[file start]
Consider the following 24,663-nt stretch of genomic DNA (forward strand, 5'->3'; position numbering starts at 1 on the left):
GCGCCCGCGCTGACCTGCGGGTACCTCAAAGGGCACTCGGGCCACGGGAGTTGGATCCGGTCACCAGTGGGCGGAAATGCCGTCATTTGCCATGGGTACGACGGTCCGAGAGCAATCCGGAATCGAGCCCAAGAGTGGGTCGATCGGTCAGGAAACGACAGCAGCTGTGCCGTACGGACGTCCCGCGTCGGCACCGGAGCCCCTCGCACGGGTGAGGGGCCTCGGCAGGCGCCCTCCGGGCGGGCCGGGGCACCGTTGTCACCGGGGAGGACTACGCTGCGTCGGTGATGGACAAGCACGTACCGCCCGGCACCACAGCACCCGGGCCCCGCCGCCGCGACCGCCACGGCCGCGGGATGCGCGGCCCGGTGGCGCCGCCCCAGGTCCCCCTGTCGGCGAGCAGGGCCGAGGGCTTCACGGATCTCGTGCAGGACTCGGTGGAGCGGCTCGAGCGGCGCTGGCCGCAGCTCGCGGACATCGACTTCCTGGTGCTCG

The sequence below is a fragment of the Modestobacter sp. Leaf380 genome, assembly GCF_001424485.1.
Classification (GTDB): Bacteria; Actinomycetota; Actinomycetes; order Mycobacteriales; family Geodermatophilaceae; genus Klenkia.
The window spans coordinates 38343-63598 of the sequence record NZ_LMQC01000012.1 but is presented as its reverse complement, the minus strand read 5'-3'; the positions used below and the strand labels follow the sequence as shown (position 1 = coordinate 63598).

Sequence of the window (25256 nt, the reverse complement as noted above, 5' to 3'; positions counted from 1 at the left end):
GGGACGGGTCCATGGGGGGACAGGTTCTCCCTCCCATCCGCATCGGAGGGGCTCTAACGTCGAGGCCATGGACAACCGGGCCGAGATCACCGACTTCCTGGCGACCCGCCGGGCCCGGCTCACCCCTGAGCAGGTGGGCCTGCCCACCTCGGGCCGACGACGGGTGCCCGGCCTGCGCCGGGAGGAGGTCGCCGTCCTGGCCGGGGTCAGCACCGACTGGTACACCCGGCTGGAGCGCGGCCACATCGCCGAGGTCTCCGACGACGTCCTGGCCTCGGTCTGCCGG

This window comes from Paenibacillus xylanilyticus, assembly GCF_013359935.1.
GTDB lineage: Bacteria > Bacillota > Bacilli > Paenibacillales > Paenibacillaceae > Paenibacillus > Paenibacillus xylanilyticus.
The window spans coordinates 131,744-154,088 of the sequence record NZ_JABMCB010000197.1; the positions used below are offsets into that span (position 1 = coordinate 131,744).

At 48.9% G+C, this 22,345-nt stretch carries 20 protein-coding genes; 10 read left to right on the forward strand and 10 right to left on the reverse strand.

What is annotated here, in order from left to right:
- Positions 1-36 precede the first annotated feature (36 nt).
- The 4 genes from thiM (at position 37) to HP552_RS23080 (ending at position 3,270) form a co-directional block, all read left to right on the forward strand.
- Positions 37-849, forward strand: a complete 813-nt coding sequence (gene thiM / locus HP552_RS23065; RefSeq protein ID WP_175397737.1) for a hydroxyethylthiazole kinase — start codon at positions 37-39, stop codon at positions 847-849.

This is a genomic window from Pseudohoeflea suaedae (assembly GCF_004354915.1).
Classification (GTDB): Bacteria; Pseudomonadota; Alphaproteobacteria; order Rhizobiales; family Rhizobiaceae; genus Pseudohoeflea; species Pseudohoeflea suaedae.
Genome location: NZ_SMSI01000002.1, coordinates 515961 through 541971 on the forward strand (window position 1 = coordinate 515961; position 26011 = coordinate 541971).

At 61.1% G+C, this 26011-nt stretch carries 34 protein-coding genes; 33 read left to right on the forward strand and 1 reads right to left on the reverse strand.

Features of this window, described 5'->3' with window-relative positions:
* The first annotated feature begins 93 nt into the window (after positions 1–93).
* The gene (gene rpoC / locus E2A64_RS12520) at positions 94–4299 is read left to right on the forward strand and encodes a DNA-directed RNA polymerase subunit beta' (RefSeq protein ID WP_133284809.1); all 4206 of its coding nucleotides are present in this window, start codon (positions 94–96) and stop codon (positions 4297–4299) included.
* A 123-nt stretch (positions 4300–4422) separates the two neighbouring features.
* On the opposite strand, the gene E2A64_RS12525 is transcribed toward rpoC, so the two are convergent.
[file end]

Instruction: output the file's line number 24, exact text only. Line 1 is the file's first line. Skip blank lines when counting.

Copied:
* On the opposite strand, the gene E2A64_RS12525 is transcribed toward rpoC, so the two are convergent.